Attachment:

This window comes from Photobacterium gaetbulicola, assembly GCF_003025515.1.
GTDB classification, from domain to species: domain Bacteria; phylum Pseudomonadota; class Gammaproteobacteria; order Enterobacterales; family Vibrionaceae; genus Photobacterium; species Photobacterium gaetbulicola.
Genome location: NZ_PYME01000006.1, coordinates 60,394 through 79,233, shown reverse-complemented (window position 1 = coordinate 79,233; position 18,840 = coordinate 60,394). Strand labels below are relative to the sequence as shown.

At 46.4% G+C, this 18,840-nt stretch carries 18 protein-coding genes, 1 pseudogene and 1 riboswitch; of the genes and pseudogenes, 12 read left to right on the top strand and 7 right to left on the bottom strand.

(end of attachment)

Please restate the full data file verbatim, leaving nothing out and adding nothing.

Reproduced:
This window comes from Photobacterium gaetbulicola, assembly GCF_003025515.1.
GTDB classification, from domain to species: domain Bacteria; phylum Pseudomonadota; class Gammaproteobacteria; order Enterobacterales; family Vibrionaceae; genus Photobacterium; species Photobacterium gaetbulicola.
Genome location: NZ_PYME01000006.1, coordinates 60,394 through 79,233, shown reverse-complemented (window position 1 = coordinate 79,233; position 18,840 = coordinate 60,394). Strand labels below are relative to the sequence as shown.

At 46.4% G+C, this 18,840-nt stretch carries 18 protein-coding genes, 1 pseudogene and 1 riboswitch; of the genes and pseudogenes, 12 read left to right on the top strand and 7 right to left on the bottom strand.